I have some good friends who have sailed a very long way with a Sabb 10 in their 1969 Trintella 29. They like the engine's simplicity and reliability.
    I might have fitted it too
    Brexit: ‘taking back’ what we had never lost, in order to lose everything we had...

  8. #8
    Join Date
    Jan 2007
    Posts
    5,025

    Default

    Hi scrimshaw.

    I have a Sabb 10hp in my boat but it has a fixed prop, the advantage you have with your feathering prop is you can, err, feather it when sailing and reduce drag, the mechanism is simplicity itself.

    The engine.... you have a proper marine diesel there, 10 norwegian horses, lots of low down torque and simplicity itself.

    hand start so if you batt runs flat,you got no problem.

    Splash lubrication to roller big end and main bearings, so no oil pump to go wrong, cooling water pump is a rubber thingy that lasts forever and can be run dry with no ill effects, i could go on.... you can strip the engine in situ and put it back toghther in a few hours with a couple of spanners if need be.

    real good engines, and bullet proof.

    spares... try [url]www.sleemanandhawkin.co.uk just google them.
    good luck.
    Last edited by chrishelen; 27-11-12 at 18:11. Reason: typo

  9. #9
    Join Date
    Dec 2008
    Location
    tayvallich
    Posts
    2,884

    Default

    if you can fix them now and again, they will outlast you

    (1973 same engine on dad's boat)

    we have just changed the head after 38 years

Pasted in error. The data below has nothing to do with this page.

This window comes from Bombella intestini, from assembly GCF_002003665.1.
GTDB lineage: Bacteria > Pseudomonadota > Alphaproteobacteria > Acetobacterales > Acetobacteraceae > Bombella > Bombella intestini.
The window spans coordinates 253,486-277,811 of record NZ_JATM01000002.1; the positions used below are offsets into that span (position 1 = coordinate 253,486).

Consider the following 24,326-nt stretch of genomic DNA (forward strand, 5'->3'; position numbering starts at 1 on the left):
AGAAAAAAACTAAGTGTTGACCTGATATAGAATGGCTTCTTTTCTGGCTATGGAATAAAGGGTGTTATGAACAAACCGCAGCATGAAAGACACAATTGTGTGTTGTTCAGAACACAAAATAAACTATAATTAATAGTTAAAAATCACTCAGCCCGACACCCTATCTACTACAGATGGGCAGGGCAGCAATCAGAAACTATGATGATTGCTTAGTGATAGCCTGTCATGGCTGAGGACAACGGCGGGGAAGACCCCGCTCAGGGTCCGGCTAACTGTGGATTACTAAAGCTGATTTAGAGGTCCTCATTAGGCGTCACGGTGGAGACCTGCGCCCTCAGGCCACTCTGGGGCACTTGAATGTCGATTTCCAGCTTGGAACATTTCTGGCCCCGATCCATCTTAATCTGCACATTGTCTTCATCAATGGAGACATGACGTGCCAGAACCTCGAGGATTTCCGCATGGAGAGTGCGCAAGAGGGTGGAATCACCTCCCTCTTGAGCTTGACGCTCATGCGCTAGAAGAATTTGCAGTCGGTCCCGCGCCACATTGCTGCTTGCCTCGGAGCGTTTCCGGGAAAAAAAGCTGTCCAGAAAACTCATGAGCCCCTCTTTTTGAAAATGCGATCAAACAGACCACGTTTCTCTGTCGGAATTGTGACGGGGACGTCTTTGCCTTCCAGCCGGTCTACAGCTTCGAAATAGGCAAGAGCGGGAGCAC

rewound dynostart once

    cleaned water pump once

    new silencer once

    we call it NB tho (noisy b......)

  10. #10
    Join Date
    May 2007
    Location
    Cambridge, UK
    Posts
    5,915

    Default

    My Dad's boat (a Halcyon 27) had this engine, and it is an amazing bit of kit. EXTREMELY basic; the sort of engine that really can be taken apart and put back together by anyone who can use a spanner. It revs slowly, and once going will just keep going. You can count the strokes quite easily at tickover; it is very low revving. Seriously, I reckon you could maintain one with a spanner and a screwdriver - and a hammer!

    You definitely can hand start them - my Dad, my brother and I all could (my brother and I both middle teens at the time); it was a bit much for Mum who was only 5' and light weight. Simply open the decompressor, wind the handle until the flywheel is going pretty fast (you'll raise sweat doing this), then drop the decompressor bolt.

    Of course, it is an old engine now - but they are so completely over-engineered and under-stressed that I wouldn't be surprised if they are still fine. Certainly, if it starts, I'd expect it to keep running.

    It is the sort of engine that will appeal to lovers of Seagull outboards - it is an inboard diesel engine off the same kind of drawing board! But like Seagulls, I doubt if it really has a "use by" date, and will keep going forever.

    If the engine runs, then I wouldn't be concerned about it. Of course, they can be killed - but if it starts, then I don't think it is near that stage.